Maternal deaths jump during pandemic
Maternal mortality rates rose in the U.S. after COVID-19 took root, according to a new analysis, with deaths disproportionately impacting Hispanic and Black women.
Why it matters: COVID-19 itself, along with the way the pandemic delayed care for other conditions, likely contributed to the higher death toll during 2020, adding to the burden in a country that already had the highest maternal mortality rate among developed nations.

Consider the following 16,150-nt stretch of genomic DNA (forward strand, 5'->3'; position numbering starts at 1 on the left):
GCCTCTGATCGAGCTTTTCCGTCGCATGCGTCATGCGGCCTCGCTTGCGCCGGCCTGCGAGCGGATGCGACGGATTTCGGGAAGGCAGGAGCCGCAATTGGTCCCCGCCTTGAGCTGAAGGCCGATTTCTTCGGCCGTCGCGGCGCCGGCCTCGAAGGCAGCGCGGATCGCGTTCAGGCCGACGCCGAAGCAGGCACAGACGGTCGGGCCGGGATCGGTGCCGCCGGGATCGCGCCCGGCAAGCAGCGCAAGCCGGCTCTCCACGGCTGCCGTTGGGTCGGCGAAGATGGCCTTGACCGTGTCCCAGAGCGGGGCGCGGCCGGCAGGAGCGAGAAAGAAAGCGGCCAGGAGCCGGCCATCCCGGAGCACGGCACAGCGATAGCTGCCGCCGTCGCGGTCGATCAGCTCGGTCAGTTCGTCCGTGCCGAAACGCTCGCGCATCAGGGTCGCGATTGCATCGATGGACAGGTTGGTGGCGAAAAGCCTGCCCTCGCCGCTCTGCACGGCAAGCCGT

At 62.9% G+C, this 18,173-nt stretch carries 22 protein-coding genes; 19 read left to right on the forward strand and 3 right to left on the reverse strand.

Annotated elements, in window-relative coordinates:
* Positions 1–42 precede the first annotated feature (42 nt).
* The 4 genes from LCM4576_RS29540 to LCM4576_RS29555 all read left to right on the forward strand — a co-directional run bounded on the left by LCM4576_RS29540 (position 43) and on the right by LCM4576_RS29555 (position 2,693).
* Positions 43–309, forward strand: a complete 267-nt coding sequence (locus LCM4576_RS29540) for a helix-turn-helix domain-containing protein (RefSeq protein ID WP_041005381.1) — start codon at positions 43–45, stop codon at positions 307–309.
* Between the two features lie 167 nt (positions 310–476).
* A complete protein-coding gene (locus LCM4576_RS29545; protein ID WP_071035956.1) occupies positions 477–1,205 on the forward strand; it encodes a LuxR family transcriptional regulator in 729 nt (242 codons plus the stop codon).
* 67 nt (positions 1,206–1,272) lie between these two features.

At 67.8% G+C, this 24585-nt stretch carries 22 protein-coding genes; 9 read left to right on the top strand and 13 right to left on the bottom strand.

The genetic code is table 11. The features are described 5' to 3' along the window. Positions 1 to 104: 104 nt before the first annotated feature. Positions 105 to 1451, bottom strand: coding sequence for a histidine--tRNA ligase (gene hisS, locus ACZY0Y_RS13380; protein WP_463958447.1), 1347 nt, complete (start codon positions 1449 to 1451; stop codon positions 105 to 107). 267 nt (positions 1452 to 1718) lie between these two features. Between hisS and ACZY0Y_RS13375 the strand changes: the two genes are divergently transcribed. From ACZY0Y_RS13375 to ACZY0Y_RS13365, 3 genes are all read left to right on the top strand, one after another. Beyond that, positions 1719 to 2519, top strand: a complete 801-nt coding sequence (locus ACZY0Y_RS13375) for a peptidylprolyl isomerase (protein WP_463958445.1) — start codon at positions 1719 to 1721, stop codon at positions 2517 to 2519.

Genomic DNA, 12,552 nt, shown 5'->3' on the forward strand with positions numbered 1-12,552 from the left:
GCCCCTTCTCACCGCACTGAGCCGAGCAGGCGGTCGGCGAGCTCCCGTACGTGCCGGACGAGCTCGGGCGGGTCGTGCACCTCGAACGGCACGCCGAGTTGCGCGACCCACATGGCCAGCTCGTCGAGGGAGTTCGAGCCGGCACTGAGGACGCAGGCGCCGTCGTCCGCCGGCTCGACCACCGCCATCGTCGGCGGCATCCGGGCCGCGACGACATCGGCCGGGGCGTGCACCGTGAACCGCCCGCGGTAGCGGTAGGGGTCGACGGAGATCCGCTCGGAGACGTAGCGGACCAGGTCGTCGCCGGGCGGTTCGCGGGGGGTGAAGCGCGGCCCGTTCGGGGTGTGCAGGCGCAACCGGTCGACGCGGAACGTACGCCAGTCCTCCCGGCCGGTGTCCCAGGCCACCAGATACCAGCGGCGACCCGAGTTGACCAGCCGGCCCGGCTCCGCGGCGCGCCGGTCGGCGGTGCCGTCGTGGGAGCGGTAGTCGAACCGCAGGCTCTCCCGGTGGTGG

- There were large increases in the rate of maternal deaths from viral and respiratory diseases in 2020, Marie Thoma, one of the study co-authors, told Axios, which was consistent with COVID being listed as a contributing cause of death.
Details: Maternal deaths from diabetes and hypertensive disorders also increased during the pandemic, which could be linked to diagnosed COVID infections or a byproduct of women delaying necessary care, Thoma said, although the data doesn't shed light on those links.
- The pandemic led to an "unprecedented" increase in Hispanic pregnant women dying in 2020 compared to previous years, Thoma added, and highlighted disparities with Black pregnant women dying at higher rates than white women.
The bottom line: "[The pandemic] created a new disparity and exacerbated existing ones," Thoma said